Valais is famous for the amount of sun it receives and its lovely wines. In the winegrowing village of Salgesch in the middle of the Pfyn-Finges Nature Park, Luc Mounir and his family grow top-quality wines. They primarily work with traditional varieties and follow principles based on nature – something appreciated by both future generations of wine lovers and visitors to the nature park.

Salgesch, Pfyn-Finges Nature Park, Valais

The Pfyn-Finges Nature Park stretches from Gampel to Siders (Sierre) and from the terraced vineyards near Salgesch to Bishorn. The twelve municipalities encompass 277 km2 and range from 530 metres above sea level to 4,153.

Wine growing is highly valued in the Pfyn-Finges Nature Park. No other Swiss nature park can boast so many different varieties of grapes or wine producers as Pfyn-Finges. Most of these are located in the nature park municipalities of Salgesch and Varen. This imposing natural area is home to over 80 vineyards where visitors can spend their time enjoying the countryside and sampling the regional products. The Mounir family vineyard is one such place.

Harvest time – the best time

Crates brimming with ripe grapes carried on the shoulders of the pickers, machinery rattling away, and throughout the village wafts the fresh smell of grapes mixed with the slightly alcoholic tang of fermentation. A vivid hustle and bustle permeates the air in Salgesch and at the Cave du Rhodan vineyard. “It's harvest time,” says Sandra Mounir in a slightly raised voice, and then adds with a laugh, “That's why there's so much going on. Otherwise it’s usually pretty quiet here in the village.”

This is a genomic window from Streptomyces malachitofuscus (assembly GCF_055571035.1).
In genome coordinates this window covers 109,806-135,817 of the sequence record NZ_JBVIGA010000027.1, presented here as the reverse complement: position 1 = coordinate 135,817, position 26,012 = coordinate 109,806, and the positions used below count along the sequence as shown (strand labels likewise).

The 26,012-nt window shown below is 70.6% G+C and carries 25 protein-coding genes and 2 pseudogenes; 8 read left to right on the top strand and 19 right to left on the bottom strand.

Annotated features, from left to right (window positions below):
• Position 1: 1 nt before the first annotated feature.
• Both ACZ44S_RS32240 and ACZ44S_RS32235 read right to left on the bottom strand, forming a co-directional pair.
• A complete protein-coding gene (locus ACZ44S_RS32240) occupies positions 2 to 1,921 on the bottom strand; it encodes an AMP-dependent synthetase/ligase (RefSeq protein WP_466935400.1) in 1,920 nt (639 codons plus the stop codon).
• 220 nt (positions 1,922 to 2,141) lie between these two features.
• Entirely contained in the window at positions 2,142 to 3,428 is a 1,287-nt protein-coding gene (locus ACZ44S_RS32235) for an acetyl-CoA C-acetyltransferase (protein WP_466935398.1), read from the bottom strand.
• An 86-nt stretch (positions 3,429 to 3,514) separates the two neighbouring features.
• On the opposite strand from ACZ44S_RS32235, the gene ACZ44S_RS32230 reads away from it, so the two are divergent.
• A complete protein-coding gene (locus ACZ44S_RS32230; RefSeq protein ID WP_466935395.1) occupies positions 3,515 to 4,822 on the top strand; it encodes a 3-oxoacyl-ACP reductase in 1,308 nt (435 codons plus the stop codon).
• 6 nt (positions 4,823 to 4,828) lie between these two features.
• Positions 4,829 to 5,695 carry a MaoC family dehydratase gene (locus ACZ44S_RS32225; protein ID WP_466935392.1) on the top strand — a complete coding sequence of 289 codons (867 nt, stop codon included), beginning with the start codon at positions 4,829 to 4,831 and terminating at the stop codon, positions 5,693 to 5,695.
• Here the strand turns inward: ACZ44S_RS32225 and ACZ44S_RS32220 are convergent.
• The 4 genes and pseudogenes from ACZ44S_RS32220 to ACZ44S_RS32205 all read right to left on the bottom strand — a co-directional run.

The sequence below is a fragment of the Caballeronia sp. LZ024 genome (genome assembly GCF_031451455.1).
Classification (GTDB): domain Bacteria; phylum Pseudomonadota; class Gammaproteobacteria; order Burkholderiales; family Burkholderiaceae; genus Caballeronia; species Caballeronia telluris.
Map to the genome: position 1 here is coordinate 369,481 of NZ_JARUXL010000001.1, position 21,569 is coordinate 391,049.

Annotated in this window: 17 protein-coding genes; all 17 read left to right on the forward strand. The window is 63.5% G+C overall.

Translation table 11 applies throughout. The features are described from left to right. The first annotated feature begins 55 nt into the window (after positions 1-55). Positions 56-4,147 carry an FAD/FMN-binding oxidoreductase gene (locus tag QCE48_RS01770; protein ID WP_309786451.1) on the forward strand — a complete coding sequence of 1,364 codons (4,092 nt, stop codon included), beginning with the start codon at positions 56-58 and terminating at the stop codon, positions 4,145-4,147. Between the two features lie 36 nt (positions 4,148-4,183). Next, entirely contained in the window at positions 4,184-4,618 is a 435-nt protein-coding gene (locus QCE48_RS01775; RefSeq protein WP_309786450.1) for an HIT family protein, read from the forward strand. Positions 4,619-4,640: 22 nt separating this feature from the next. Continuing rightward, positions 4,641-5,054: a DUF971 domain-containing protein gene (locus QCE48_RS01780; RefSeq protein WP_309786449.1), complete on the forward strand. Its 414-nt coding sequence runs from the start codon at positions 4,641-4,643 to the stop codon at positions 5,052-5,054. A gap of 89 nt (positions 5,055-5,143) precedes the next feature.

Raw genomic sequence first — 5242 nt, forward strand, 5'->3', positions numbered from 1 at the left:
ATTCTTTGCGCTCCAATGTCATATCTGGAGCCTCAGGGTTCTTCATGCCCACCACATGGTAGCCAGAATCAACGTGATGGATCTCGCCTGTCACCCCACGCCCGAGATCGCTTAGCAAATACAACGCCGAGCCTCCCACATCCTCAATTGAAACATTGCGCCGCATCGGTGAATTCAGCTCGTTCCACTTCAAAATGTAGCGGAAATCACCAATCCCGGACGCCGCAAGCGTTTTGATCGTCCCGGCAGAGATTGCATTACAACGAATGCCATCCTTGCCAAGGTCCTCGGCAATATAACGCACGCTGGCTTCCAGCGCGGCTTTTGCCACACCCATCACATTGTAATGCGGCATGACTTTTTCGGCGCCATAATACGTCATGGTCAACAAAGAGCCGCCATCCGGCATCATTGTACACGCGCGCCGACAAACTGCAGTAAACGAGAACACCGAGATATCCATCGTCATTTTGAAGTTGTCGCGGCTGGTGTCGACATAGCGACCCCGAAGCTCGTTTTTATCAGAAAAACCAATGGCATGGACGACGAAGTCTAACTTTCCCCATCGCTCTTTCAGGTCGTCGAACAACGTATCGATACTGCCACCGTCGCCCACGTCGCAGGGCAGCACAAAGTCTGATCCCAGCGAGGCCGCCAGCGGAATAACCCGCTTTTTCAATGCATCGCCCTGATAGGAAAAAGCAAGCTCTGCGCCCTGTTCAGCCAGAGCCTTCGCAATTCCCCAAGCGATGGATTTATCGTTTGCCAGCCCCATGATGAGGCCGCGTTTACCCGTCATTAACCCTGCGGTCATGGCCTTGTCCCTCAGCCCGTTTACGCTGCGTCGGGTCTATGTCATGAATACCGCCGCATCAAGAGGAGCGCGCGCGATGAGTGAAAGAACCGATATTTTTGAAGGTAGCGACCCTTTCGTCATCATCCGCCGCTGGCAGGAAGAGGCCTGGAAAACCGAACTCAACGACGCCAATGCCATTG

From farmers to a winegrowing village

After WWII, this farming village started transforming itself into a winegrowing community, which today has a population of about 1,500. 203 hectares of vineyards and over 40 winegrowers dominate life in Salgesch. “Salgesch is the perfect place for growing grapes because so much of it is south-facing. This means the grapes geta lot of sun and the ground is very fertile,” explains Luc. A prehistoric landslide enriched the terroir with a high percentage of lime and magnesium. “The vines need lime for strong growth and good grape production,” adds Luc.